Dr. Jay Friedman relishes his role as dental outcast. Like a pesky younger brother who enjoys watching his siblings squirm, the 86-year-old dentist and public health advocate has for decades been poking and prodding at the oral health community over his personal obsession: wisdom teeth.
Friedman has argued for more than 30 years that removing a young person’s healthy wisdom teeth — called “third molars” by professionals — is an unnecessary and irresponsible practice. While many dentists and oral surgeons have dismissed him as a traitor and a zealot, in 2007, people in the public health arena began to listen.
That’s when Friedman published an article in the American Journal of Public Health claiming at least two-thirds of the millions of wisdom teeth extracted each year at a cost of billions of dollars were removed for no good reason. In pointed terms, Friedman accused his colleagues of ignoring the lack of evidence supporting the need for such surgery in order to line their own pockets.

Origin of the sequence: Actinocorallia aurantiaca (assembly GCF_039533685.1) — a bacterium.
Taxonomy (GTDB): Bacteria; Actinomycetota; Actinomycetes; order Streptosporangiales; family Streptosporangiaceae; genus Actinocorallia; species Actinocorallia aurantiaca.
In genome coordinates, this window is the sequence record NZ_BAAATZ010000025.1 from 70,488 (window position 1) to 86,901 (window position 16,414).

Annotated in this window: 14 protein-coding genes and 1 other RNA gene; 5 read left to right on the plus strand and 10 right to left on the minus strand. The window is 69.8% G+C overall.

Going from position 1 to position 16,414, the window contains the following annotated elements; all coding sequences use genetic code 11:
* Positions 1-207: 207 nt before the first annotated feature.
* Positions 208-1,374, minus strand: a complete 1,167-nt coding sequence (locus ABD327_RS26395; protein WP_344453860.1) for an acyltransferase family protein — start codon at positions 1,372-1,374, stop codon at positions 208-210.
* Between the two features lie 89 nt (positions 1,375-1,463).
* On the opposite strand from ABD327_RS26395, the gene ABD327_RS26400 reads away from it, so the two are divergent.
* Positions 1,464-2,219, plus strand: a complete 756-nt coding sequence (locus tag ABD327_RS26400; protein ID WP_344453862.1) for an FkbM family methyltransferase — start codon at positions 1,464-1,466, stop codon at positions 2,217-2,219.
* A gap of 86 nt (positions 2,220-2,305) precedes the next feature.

Friedman has compared the practice to prophylactic tonsillectomies, which were routinely performed on healthy children to prevent future throat problems in the first part of the 20th century, before the medical community denounced them as unnecessary.
Yes, reminds one of tonsillectomies, another now-discredited operation that removed perfectly good body parts. It also reminds one of circumcision, an operation performed by doctors who believe that they know what is better for the human body than evolution (or God). There are now reported operations in which women are having their breasts amputated just in case they might get breast cancer some day.